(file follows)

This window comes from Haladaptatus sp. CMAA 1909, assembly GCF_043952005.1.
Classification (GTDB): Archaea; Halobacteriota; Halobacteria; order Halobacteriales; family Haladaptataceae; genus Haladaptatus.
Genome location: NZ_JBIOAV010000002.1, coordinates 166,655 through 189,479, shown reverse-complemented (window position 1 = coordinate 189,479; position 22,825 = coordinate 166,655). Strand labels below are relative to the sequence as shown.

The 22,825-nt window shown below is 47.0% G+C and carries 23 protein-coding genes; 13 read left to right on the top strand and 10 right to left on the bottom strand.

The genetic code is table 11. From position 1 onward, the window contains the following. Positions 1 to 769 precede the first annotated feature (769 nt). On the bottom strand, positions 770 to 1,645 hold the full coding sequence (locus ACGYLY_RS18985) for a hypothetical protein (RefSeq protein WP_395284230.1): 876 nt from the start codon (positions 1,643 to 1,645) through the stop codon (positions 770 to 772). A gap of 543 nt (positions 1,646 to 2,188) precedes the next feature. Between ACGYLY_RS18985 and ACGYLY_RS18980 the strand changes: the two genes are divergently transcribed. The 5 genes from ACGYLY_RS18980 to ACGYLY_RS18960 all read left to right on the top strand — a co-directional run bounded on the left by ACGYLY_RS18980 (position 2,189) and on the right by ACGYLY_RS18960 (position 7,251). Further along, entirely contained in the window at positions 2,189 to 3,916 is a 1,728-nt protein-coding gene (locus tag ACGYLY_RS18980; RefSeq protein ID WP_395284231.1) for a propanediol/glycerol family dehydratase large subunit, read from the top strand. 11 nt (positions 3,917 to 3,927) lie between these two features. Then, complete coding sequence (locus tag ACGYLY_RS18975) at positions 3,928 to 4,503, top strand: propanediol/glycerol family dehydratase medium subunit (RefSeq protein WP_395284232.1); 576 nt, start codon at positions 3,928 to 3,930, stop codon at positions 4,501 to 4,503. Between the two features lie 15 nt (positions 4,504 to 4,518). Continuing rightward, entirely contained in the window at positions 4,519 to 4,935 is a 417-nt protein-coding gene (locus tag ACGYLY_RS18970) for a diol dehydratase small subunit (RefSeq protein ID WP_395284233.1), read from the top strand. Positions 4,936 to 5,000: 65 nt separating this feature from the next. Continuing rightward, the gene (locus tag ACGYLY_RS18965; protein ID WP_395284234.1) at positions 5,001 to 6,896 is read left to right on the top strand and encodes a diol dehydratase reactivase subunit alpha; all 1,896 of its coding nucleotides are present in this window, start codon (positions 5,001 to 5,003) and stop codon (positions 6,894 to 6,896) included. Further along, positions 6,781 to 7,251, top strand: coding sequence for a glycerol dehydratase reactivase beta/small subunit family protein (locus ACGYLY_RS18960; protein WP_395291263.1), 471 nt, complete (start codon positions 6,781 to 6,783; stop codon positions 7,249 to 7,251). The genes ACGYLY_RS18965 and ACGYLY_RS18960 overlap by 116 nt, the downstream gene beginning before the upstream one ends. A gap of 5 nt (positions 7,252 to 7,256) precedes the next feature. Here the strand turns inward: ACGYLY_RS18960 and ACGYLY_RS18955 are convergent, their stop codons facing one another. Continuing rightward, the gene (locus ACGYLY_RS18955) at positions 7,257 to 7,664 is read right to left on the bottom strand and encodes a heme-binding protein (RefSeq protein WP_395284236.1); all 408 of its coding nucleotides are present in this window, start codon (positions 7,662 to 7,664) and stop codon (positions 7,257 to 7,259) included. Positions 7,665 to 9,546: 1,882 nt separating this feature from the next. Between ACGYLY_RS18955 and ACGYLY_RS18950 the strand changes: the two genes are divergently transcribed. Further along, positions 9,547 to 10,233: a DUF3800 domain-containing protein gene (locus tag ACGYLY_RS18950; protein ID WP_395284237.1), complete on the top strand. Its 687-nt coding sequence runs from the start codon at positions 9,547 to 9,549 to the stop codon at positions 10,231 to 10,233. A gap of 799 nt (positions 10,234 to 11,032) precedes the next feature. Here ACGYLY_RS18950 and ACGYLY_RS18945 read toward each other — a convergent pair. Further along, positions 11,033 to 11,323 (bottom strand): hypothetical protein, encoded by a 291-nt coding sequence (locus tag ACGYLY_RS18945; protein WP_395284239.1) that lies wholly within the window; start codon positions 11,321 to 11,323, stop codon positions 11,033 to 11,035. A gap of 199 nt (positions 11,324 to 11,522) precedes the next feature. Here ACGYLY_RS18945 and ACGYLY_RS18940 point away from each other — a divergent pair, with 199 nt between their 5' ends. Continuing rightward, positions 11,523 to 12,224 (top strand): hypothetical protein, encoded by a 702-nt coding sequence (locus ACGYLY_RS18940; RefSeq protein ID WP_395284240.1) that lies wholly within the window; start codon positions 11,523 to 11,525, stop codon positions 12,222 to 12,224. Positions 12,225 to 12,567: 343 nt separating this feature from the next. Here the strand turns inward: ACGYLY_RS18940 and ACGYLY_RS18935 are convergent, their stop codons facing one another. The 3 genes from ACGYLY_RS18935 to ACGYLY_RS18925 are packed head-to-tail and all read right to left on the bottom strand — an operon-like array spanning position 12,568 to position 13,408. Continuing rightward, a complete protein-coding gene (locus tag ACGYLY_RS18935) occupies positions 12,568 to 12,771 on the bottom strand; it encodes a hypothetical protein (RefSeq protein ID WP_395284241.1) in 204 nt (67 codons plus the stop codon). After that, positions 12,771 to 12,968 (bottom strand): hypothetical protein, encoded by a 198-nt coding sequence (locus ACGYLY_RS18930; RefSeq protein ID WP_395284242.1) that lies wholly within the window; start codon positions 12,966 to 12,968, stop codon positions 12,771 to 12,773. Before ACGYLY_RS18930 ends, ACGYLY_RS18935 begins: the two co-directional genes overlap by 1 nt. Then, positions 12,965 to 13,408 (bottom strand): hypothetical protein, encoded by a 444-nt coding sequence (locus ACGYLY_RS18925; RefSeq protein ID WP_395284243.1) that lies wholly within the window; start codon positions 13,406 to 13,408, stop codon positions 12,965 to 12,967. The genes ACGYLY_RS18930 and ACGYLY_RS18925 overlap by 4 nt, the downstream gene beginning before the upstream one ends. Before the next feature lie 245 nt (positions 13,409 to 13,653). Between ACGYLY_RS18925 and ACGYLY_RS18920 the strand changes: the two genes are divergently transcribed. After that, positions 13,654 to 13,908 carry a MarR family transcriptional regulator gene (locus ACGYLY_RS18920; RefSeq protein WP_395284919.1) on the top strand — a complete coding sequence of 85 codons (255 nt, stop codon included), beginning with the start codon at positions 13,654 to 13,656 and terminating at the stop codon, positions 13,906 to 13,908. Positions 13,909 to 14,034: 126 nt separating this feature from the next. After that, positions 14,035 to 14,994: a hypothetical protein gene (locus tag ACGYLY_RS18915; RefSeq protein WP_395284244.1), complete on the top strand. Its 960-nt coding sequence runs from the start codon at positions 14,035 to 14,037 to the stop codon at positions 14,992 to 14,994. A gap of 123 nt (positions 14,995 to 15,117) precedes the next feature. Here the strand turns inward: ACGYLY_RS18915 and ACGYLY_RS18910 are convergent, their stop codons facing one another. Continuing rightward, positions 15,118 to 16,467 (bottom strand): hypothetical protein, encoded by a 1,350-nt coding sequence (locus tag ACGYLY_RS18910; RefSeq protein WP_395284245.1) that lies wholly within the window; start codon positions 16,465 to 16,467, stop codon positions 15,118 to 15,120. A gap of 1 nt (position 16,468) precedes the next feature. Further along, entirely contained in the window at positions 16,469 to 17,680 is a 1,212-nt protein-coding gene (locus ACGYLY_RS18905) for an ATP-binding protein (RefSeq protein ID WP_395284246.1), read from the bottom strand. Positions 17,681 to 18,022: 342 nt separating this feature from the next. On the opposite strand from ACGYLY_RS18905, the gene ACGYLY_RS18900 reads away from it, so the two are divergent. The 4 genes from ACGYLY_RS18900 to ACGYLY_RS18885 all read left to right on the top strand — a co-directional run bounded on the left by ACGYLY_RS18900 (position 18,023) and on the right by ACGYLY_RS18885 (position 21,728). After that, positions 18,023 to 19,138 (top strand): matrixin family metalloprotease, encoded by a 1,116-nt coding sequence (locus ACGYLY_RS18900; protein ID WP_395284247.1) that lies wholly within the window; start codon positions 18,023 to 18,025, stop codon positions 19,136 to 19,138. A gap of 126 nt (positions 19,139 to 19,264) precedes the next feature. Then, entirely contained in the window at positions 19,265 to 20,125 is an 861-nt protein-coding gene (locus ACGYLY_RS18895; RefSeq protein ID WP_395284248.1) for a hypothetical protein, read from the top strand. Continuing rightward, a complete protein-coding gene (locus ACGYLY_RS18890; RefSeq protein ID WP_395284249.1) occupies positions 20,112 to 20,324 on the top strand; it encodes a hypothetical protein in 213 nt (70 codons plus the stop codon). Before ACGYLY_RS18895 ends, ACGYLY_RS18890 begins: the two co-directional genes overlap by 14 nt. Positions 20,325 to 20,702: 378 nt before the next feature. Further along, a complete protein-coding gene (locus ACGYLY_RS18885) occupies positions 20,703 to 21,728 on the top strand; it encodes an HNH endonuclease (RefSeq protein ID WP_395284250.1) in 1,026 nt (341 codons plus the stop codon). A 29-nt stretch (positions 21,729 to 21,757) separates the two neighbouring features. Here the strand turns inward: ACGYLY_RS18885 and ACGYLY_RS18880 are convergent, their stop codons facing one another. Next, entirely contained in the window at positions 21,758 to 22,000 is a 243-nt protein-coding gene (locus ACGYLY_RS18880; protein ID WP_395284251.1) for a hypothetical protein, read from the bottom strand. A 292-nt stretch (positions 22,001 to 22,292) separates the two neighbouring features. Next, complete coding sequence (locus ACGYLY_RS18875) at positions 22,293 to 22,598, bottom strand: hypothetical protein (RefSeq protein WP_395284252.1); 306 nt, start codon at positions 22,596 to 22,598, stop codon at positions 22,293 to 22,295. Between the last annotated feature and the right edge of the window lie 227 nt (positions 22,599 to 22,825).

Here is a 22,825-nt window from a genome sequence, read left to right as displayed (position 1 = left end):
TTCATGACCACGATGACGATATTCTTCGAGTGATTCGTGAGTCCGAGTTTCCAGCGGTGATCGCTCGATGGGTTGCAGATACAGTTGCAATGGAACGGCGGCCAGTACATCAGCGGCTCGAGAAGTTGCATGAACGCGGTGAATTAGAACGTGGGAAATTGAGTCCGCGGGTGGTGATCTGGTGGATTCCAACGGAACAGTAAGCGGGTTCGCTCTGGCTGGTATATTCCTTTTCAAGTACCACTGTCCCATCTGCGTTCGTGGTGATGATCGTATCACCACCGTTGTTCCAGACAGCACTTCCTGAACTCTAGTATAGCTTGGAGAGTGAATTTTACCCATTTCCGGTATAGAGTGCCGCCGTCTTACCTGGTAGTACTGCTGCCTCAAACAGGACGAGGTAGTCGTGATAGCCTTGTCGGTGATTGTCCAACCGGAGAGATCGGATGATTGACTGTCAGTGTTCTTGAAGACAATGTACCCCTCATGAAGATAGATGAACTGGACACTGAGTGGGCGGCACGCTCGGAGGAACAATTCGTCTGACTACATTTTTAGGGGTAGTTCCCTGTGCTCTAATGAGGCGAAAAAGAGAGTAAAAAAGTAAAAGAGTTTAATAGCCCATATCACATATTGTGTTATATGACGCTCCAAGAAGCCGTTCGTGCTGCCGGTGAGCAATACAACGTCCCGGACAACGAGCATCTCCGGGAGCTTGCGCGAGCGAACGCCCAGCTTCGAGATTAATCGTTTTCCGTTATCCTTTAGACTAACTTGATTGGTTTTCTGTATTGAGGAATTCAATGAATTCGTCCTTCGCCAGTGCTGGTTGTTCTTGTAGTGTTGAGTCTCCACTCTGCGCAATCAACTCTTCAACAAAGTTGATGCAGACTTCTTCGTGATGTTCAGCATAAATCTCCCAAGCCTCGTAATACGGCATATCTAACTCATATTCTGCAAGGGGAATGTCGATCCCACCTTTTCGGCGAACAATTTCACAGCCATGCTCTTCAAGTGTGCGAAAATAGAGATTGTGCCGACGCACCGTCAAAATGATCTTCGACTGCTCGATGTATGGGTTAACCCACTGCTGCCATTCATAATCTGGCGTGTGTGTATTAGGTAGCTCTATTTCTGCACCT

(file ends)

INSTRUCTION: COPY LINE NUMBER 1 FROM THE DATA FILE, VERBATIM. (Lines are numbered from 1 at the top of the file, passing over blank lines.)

This window comes from Haladaptatus sp. CMAA 1909, assembly GCF_043952005.1.